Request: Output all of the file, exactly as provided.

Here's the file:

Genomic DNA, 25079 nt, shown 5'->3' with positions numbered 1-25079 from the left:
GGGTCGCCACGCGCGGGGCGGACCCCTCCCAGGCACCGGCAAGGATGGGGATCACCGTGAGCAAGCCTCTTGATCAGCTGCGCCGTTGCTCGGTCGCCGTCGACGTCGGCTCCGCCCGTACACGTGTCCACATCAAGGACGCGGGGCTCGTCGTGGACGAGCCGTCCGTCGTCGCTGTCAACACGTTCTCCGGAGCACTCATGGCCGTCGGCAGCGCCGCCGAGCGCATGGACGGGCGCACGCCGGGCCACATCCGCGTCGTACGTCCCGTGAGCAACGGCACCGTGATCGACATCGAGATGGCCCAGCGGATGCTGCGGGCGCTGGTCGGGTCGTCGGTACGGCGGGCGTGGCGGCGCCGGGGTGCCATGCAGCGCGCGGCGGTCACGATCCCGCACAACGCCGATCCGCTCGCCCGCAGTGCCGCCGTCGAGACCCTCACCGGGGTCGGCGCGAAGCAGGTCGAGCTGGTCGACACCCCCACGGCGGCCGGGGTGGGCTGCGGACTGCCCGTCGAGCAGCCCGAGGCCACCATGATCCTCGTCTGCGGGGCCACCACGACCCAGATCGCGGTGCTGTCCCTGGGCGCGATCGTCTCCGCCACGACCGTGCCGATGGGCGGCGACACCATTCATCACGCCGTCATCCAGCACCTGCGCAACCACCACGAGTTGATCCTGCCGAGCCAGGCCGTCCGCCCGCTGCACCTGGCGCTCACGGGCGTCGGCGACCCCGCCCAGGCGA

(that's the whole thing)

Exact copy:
Genomic DNA, 25079 nt, shown 5'->3' with positions numbered 1-25079 from the left:
GGGTCGCCACGCGCGGGGCGGACCCCTCCCAGGCACCGGCAAGGATGGGGATCACCGTGAGCAAGCCTCTTGATCAGCTGCGCCGTTGCTCGGTCGCCGTCGACGTCGGCTCCGCCCGTACACGTGTCCACATCAAGGACGCGGGGCTCGTCGTGGACGAGCCGTCCGTCGTCGCTGTCAACACGTTCTCCGGAGCACTCATGGCCGTCGGCAGCGCCGCCGAGCGCATGGACGGGCGCACGCCGGGCCACATCCGCGTCGTACGTCCCGTGAGCAACGGCACCGTGATCGACATCGAGATGGCCCAGCGGATGCTGCGGGCGCTGGTCGGGTCGTCGGTACGGCGGGCGTGGCGGCGCCGGGGTGCCATGCAGCGCGCGGCGGTCACGATCCCGCACAACGCCGATCCGCTCGCCCGCAGTGCCGCCGTCGAGACCCTCACCGGGGTCGGCGCGAAGCAGGTCGAGCTGGTCGACACCCCCACGGCGGCCGGGGTGGGCTGCGGACTGCCCGTCGAGCAGCCCGAGGCCACCATGATCCTCGTCTGCGGGGCCACCACGACCCAGATCGCGGTGCTGTCCCTGGGCGCGATCGTCTCCGCCACGACCGTGCCGATGGGCGGCGACACCATTCATCACGCCGTCATCCAGCACCTGCGCAACCACCACGAGTTGATCCTGCCGAGCCAGGCCGTCCGCCCGCTGCACCTGGCGCTCACGGGCGTCGGCGACCCCGCCCAGGCGA